Caught in the crossfire of Iraq, can the Prime Minister survive?

Iraq has claimed the careers of a newspaper editor, two cabinet ministers and the top men at the BBC. And at Westminster there is only one topic of conversation: could it also claim the premiership of Tony Blair? Andy McSmith reports
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Indy Politics

The long branches of the Iraq problem spread and spread, tripping up people who were not even aware that they needed to watch their step. Last week a charismatic tabloid newspaper was brought crashing down, and a middle-ranking minister had what must have been the most stressful week of his political life.

But whatever the stresses faced by Adam Ingram, the Armed Forces minister, so far all the big-name casualties of the war, from Robin Cook to the Daily Mirror's ex-editor, Piers Morgan, were opposed to the war or critical of some aspect of it. No one who was implicated in sending troops into that unpopular war has suffered a career reversal yet, though some have had career-threatening experiences.

Now in Westminster's febrile village, the speculation grows that the chronic Iraq crisis might claim its biggest political casualty yet, the Prime Minister himself.

John Prescott, who has served as Tony Blair's loyal deputy for 10 years, dropped a bombshell by talking to a Times journalist about people repositioning themselves because "tectonic plates" appeared to be moving.

What put the wind up other cabinet ministers was Mr Prescott declaring, "I'm privileged to have discussions about all these things and I will keep that privilege... I listen to these speculations when I have another perspective." Mr Prescott's comments so excited one anonymous punter that he was on the phone to Ladbroke's yesterday morning placing a £2,000 bet at 5/1 that Mr Blair would be gone before the election. The odds then dropped to 3/1.

A cabinet minister who does not want Mr Blair to step down said: "This reference to personal conversations that he is not at liberty to divulge was alarming. There is this uneasy watchfulness. People feel they know where they are, then something like this happens and it disturbs it all." But those in the Prime Minister's immediate circle are adamant that punters who bet on his early departure are throwing their money away. Resignation is just not on his mind, they insist.

Downing Street yesterday gave out details about Mr Blair's thoughts for the handover of power in Iraq on 30 June, as a way of demonstrating that he definitely intends to stay at least until 1 July. "And after," a spokesman added gruffly.

While Mr Blair dismisses all speculation about his future as "froth" he generated a few bubbles himself by inviting senior Guardian journalists to his country residence, Chequers, a week ago. One of his guests was an old personal friend, Martin Kettle, who went away to write a scathing column accusing the Prime Minister of being blind to the seriousness of the crisis besetting him. Another guest, The Guardian's political editor, Michael White, reported Mr Blair as saying that he would step down if he became a liability to his party.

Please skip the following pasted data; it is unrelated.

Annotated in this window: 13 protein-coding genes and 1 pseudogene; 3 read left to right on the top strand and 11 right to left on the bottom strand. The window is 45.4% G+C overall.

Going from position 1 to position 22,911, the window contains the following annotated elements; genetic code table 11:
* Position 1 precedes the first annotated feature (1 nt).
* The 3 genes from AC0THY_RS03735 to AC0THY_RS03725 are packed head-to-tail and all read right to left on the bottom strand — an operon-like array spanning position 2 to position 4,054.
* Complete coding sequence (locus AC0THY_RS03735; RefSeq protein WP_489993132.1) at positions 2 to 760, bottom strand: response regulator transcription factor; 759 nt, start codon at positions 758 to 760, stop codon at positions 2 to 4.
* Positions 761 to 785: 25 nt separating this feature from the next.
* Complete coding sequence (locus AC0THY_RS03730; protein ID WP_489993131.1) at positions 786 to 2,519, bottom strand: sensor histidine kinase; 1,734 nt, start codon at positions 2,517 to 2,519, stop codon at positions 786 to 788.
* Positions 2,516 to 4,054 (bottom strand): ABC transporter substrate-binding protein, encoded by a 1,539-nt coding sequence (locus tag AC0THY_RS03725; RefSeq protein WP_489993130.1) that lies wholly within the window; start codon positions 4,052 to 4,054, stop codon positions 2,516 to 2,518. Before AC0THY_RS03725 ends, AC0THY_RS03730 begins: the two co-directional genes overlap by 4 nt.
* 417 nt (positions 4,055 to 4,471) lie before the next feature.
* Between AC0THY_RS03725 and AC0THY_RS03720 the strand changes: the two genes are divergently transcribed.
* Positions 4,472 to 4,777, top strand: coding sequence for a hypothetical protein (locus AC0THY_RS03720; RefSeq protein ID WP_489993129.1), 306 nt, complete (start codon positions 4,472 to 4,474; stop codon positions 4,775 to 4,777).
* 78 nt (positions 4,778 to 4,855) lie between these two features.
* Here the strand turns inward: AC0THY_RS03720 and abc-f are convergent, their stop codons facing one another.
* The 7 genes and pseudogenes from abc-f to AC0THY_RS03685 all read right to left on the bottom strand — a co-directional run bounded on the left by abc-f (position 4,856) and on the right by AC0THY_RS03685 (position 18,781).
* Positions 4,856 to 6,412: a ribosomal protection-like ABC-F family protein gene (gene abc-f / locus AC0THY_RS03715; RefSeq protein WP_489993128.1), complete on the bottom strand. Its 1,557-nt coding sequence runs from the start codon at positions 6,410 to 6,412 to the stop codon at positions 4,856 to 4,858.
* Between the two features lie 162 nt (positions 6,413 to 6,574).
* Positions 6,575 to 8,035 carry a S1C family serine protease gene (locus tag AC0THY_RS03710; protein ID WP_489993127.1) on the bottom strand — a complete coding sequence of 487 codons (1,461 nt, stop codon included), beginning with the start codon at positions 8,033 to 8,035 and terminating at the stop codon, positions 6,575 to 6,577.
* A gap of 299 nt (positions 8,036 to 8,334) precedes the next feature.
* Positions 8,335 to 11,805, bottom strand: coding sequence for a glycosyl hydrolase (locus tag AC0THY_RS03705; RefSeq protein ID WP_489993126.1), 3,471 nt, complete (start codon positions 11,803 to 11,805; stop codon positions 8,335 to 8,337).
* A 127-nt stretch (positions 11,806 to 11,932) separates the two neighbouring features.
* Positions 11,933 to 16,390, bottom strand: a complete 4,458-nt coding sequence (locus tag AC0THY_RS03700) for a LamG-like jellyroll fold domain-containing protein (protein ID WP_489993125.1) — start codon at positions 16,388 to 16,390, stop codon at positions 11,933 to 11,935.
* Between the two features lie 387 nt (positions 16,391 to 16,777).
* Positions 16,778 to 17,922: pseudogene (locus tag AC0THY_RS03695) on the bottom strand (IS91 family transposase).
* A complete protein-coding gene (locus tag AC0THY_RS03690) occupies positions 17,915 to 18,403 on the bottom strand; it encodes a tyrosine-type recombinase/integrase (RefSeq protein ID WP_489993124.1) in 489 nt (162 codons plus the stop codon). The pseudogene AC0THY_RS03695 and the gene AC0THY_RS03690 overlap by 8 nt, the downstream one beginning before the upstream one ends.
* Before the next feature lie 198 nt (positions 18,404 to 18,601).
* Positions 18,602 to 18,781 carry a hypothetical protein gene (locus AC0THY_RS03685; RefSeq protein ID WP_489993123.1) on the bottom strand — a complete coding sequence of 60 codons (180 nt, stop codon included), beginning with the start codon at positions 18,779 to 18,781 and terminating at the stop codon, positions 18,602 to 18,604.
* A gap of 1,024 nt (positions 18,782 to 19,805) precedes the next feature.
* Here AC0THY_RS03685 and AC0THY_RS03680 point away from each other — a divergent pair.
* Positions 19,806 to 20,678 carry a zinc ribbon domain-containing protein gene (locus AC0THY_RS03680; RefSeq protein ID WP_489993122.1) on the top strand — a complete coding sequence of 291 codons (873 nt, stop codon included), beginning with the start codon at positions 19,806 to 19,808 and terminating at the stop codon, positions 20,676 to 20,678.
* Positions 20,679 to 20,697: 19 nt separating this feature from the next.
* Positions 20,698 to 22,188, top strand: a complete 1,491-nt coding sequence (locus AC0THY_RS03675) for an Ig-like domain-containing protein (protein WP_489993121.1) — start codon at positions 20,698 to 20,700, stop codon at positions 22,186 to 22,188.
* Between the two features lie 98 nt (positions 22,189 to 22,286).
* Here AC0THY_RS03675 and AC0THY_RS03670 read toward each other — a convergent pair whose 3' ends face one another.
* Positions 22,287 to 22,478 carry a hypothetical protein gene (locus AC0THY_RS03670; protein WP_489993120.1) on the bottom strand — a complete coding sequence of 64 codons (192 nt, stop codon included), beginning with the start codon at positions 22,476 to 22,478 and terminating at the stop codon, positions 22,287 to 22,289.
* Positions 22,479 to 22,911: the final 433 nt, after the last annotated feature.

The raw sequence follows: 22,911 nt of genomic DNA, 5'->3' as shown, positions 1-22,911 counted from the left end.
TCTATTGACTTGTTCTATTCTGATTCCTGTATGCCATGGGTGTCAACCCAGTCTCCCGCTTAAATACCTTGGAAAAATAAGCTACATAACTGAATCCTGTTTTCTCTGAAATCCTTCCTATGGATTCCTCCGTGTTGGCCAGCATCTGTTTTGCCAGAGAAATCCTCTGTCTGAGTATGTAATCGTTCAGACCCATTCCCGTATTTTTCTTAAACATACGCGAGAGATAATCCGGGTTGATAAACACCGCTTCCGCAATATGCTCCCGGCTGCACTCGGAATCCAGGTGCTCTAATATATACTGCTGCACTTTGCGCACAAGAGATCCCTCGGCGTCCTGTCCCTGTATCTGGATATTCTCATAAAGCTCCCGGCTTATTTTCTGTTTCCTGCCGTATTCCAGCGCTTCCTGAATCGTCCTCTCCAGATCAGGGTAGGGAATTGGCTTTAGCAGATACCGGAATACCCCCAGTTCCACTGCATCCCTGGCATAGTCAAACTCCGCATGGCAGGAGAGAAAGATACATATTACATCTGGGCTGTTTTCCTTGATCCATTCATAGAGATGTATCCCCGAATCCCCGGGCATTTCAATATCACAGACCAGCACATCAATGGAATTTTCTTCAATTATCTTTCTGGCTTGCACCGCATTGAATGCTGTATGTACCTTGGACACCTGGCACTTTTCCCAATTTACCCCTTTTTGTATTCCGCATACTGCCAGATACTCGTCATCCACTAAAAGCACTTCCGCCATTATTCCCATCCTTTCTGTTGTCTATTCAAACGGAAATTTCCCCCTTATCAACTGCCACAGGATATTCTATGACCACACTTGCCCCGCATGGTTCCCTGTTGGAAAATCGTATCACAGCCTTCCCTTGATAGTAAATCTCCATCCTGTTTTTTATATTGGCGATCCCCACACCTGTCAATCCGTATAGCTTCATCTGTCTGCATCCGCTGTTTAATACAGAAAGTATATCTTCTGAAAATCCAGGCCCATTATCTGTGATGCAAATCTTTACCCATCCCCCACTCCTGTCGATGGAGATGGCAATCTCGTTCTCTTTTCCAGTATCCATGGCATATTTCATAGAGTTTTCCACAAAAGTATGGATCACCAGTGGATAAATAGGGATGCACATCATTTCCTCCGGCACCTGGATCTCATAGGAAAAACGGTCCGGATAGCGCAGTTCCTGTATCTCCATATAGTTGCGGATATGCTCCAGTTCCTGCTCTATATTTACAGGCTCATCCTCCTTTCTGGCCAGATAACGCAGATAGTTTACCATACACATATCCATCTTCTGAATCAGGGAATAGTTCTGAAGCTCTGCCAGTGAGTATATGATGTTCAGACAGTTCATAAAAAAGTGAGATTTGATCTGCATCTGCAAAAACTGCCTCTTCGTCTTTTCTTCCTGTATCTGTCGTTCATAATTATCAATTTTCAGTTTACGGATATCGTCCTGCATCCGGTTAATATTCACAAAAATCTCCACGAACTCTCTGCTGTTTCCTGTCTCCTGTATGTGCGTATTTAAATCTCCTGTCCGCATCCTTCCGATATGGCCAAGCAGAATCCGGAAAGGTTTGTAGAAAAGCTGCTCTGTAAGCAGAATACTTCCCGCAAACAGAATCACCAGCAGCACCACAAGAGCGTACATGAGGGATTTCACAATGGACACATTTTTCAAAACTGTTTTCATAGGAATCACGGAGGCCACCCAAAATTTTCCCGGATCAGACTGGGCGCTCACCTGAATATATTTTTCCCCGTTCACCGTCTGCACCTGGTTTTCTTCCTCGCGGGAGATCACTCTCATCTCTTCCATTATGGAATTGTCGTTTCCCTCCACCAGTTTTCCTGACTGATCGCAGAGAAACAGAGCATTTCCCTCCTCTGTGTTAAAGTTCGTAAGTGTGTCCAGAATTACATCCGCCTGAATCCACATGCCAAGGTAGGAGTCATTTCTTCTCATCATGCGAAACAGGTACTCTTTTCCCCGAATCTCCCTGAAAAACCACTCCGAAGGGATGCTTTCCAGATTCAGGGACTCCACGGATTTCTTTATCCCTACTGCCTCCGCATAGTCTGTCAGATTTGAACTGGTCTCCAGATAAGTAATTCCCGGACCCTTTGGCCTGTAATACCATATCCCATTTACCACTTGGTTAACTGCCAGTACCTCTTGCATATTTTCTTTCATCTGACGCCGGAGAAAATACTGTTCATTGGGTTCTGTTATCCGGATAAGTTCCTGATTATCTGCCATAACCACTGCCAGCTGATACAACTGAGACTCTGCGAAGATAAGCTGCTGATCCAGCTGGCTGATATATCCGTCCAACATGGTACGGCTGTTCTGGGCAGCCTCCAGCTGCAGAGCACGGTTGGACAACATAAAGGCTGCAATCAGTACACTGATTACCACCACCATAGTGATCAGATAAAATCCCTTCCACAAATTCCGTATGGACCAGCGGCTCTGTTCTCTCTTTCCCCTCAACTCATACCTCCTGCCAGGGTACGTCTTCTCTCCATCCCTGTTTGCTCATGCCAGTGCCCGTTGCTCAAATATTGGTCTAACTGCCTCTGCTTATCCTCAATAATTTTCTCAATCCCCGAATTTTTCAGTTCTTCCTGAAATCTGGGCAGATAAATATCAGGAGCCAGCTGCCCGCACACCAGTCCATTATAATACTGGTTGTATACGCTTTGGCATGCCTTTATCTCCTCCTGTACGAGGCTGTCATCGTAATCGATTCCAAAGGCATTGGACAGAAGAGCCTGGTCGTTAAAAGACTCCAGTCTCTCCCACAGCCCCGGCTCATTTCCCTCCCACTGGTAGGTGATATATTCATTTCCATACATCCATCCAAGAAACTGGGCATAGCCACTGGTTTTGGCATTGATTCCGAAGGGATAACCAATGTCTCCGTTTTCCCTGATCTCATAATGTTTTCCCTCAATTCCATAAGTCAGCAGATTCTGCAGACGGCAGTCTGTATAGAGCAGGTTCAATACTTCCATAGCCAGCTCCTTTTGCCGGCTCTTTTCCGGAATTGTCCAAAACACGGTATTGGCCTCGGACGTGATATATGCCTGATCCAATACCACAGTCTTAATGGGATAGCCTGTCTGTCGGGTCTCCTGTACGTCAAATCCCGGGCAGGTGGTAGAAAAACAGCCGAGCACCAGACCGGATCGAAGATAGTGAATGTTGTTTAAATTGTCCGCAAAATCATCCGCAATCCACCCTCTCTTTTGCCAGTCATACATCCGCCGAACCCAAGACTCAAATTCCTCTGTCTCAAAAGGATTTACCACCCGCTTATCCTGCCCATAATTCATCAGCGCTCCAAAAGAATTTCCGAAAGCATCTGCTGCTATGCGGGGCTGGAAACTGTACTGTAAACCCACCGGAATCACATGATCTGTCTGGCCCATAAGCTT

In any of Mr Blair's previous 10 years as Labour leader, that "if" would have been so big as to make the whole statement meaningless. His mainstay of parliamentary support has traditionally been the "class of '97" - the MPs holding on to small majorities in predominantly middle-class constituencies, wrested from the Tories after Mr Blair took over the party leadership.

Stephen Ladyman, Gareth Thomas and Paul Clark, the three government ministers who have approached The Independent on Sunday to say, in effect, that Tony is the only leader for Labour, all entered Parliament in 1997, in seats previously held by the Tories.

The Independent on Sunday analysed the voting records of the 50 Labour MPs whose seats would be most at risk in an election, from Jim Knight, who took Dorset South in 2001 with a majority of just 153, to Derek Wyatt who holds Sittingbourne and Sheppey with a 3,509 majority.

A majority of the group - 28 out of 50 - have backed Tony Blair on every difficult issue, even during the huge rebellions against the Iraq war, the creation of foundation hospitals, and the introduction of university tuition fees. Only one of the 50, the Calder Valley MP Christine McCafferty, took part in all three of those big rebellions.

Now, for the first time, activists canvassing for Labour candidates in the 10 June elections are hearing the opposite of what they are used to hearing. Instead of being the leader who pulls in the vote, Tony Blair is threatening to be an electoral drag on his party, with potential supporters saying that they will not vote Labour again until he is gone.

There is some evidence of Labour support holding up in the white, working-class areas where Iraq is not a big issue. But overall, Labour is bracing itself for spectacular setbacks - particularly where there are high concentrations of Muslim voters.

Ahmed Versi, editor of Muslim News, forecasts more débâcles like last year's by-election, in which the supposedly solid Labour seat of Brent East was snatched away by the Liberal Democrats.

"A lot of Muslims will either not vote, or they will change from voting Labour. Very few will vote for the Conservatives. I think most of them will go to the Liberal Democrats," he said.

To add to the pain, the news will be spread out over a whole weekend, with the first council results coming in late on the Thursday night, and the results of elections to the European parliament delayed until Sunday. On Monday 14 June, Labour MPs will reassemble, shell-shocked by days of bad news.

Mr Blair last week paid a campaigning visit to the North-east of England, which has the distinction of having been the one English region to stay solidly loyal in the late-1970s, as Labour's support collapsed everywhere else. Labour has held Newcastle city council since 1964, but faces a real risk of losing it to the Liberal Democrats, along with other big cities such as Birmingham and Leeds.

Defeat, if it comes, will be despite Labour's economic record rather than because of it. One experienced Newcastle councillor said: "There is a degree of contentment that there are more jobs around, crime is down, property values are going up. Some of those Gordon Brown-type policies like the working families tax credit really have transformed people's lives. But there is a good deal of hostility to Blair and a strong feeling against involvement in Iraq. When people bring up national issues, those issues are Iraq and asylum."